One of the most productive means of building energy and healing from disorders is to practice standing qigong. Standing qigong meditation (also known as Zhan Zhuang) is a static, isometric exercise that puts the tendons and bone structure into a prolonged state of extension in relation to gravity. Sequential relaxation of muscles occurs, starting from the upper part of the body downward. There should be an extension (that is within 75% of your limits and is aided by muscular tension release) of vertebrae along your spine, along your arms to your fingers, and in your legs.
Some say that, although your muscles are relaxed, your structure in the bones and tendons is energized by the extension. Energy moves through a relaxed muscle more than in a tensed muscle. When you first begin standing qigong meditation your muscles do strain to maintain the posture; however, as your practice continues you will notice that force is not necessary and it may seem that something outside of your form is helping you keep the stance. Some do visualizations of resting the arms on an energy ball, if you are doing that stance, and sitting upon another energy ball to aid in the relaxation.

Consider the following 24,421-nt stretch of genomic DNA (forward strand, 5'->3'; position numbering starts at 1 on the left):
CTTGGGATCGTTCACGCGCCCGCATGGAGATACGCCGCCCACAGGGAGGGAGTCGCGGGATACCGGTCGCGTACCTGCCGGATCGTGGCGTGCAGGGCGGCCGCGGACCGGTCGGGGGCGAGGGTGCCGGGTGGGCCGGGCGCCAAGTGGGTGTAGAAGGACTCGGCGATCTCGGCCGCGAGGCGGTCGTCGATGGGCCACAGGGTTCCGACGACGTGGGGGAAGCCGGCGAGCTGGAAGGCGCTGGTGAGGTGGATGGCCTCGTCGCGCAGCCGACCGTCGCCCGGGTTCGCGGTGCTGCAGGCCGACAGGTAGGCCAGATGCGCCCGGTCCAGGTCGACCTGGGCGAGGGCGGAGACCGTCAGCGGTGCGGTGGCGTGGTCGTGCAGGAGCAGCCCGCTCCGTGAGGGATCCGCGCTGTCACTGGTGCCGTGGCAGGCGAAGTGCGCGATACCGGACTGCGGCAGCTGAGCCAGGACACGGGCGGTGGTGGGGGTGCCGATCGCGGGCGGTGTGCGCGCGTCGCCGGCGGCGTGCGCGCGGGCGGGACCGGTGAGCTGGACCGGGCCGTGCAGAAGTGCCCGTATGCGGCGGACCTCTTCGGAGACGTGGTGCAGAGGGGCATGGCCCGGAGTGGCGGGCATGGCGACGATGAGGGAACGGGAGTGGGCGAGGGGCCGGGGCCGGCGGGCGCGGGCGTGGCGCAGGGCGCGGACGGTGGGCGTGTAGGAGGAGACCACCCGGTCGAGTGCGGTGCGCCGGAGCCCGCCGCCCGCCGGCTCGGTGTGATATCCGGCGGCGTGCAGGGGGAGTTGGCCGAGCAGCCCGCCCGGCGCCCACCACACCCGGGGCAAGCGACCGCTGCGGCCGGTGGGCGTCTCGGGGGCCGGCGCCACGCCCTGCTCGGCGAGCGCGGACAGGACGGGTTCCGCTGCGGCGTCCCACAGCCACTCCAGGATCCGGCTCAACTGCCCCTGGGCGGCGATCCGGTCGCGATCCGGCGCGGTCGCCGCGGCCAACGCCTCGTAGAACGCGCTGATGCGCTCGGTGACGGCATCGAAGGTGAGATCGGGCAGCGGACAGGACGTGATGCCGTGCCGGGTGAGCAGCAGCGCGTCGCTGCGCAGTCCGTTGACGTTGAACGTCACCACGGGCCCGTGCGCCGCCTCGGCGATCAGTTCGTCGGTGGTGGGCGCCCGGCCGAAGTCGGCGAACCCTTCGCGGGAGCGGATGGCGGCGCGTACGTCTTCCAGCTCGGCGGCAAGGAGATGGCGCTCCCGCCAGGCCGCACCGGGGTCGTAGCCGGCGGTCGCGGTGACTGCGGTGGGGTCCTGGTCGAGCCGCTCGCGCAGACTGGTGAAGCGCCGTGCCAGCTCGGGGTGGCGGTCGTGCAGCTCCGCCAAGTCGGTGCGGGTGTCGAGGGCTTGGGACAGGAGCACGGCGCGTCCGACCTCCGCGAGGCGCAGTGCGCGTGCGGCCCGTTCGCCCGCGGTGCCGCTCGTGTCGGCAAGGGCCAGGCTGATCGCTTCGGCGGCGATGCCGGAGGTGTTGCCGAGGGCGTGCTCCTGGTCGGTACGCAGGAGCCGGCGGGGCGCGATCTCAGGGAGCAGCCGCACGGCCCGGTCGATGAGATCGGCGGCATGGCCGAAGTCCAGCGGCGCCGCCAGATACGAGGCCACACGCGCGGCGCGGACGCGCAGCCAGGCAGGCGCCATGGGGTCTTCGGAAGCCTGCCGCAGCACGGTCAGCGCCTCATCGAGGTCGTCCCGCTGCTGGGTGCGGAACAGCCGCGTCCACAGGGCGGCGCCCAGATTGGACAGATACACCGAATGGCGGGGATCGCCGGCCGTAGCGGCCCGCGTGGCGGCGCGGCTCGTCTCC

You may notice an opening of your structure as your breath in and and relaxing downward as you breath out as your training progresses. Getting to this point requires discipline and good posture maintenance. Because many do not regularly practice this type of qigong, it is common to hear that it doesn’t do what is promised. I recommend that you practice some everyday. Starting off with only 5 minutes and working up to at least a 15 minute practice per day. On days when you are really busy, back off and do 5 minutes in the morning and 5 minutes or so before you go to bed. It will be worth the effort. After practicing standing qigong meditation regularly, you will notice that you have more power and grace in your movement practices of qigong or tai chi.
1. Lam Kam Chuen. The Way of Energy.
2. Bruce Frantzis. Opening the Energy Gates of the Body.